A SKILL HANDED DOWN THE GENERATIONS AT THE FARM KALTENBRUNNHOF IN CASTELROTTO
At the Kaltenbrunnhof farmstead in Tisana near Castelrotto, the knowledge of how to make good South Tyrolean speck is passed on from generation to generation. It was the granddad who, after the war, began to make speck for other people. At that time each farm still had a “smoke kitchen” and each farmer raised his own pigs. Anything that could not immediately be consumed on the farm had to be cured and smoked to ensure it would keep. Since the owner of the Farm Kaltenbrunnhof had a particularly good reputation as a maker of speck, the craftsmen and innkeepers would bring their sausage meat and hams to him and after some months receive in return Kaminwurzen (smoked sausages) and speck, naturally against payment for the effort involved.
LAUNCHING THE SPECK PRODUCTION
As was usual at that time, son Anton had to assist his father from his earliest youth, and he paid good heed. The son gained the knowledge of how to make good South Tyrolean speck directly from his father. When he took over the farm in Castelrotto in the 1960s, he did not, like some other farmers, look for other work in order to provide for his family with an additional income, but rather started small-scale speck production on the farm. In contrast to his father, he now bought the meat of selected pigs himself and sold sausages and speck in the farm shop, as well as to shops and restaurants in the whole area of Alpe di Siusi.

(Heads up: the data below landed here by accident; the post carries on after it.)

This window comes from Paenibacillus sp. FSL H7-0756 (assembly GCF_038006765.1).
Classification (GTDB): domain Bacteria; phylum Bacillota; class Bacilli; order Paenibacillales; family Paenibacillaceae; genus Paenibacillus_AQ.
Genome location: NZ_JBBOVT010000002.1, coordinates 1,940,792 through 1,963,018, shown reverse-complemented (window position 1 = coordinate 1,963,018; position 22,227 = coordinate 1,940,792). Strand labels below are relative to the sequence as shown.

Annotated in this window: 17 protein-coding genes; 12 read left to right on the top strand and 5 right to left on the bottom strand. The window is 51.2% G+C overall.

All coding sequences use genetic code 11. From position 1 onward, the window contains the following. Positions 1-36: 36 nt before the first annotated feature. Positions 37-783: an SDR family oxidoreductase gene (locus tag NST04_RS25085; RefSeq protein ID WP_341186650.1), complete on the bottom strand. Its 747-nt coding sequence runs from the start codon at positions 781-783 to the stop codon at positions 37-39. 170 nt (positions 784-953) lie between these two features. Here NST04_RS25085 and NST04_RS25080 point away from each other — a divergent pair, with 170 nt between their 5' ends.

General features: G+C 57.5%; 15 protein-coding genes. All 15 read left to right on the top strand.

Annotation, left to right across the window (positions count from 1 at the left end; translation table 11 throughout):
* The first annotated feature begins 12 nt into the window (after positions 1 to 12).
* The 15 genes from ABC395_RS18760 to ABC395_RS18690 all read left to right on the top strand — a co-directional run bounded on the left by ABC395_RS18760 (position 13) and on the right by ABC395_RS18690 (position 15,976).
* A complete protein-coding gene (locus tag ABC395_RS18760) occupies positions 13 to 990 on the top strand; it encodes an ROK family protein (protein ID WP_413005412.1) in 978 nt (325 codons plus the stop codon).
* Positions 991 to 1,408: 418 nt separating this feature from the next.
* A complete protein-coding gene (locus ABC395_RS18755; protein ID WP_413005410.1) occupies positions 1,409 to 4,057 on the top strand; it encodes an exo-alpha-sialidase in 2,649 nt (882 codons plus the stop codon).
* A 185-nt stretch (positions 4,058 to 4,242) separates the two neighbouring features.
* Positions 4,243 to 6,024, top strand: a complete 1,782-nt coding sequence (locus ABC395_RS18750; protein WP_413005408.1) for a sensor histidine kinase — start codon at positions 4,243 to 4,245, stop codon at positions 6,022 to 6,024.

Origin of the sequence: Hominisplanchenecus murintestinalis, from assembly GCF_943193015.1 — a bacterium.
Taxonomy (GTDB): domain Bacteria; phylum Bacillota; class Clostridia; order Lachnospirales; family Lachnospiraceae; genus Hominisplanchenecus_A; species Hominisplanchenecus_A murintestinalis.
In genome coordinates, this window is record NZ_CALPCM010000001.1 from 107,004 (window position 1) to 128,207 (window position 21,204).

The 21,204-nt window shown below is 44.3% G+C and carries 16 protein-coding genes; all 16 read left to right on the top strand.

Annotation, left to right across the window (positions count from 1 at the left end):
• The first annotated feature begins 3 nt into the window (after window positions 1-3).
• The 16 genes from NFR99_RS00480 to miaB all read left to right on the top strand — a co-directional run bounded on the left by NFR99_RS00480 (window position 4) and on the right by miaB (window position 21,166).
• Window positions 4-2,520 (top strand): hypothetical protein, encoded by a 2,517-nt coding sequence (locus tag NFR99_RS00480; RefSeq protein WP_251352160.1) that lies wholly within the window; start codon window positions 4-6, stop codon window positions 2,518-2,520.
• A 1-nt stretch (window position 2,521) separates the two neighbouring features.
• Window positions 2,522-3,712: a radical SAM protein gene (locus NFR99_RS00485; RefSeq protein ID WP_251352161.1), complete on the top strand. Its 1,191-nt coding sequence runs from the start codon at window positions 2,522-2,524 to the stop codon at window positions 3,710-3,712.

TRADITION OF SPECK MAKING IN MODERN GUISE
Dieter represents the latest generation to continue the tradition of speck making, personally salting the boned hams using the same spice mixture as his grandfather. The hams are kept for seven days in the curing room in spiced brine at the Farm Kaltenbrunnhof in Castelrotto, where they are regularly turned by hand so that they absorb the full aroma of the spices, then they are dried for three weeks in a cool room.
RETAIL STORE AT THE FARM KALTENBRUNNHOF:
Opening hours at the Farm Kaltenbrunnhof:
Monday – Friday
9 a.m. – 12 a.m. and 2 p.m. – 6 p.m.
9 a.m. – 12 a.m.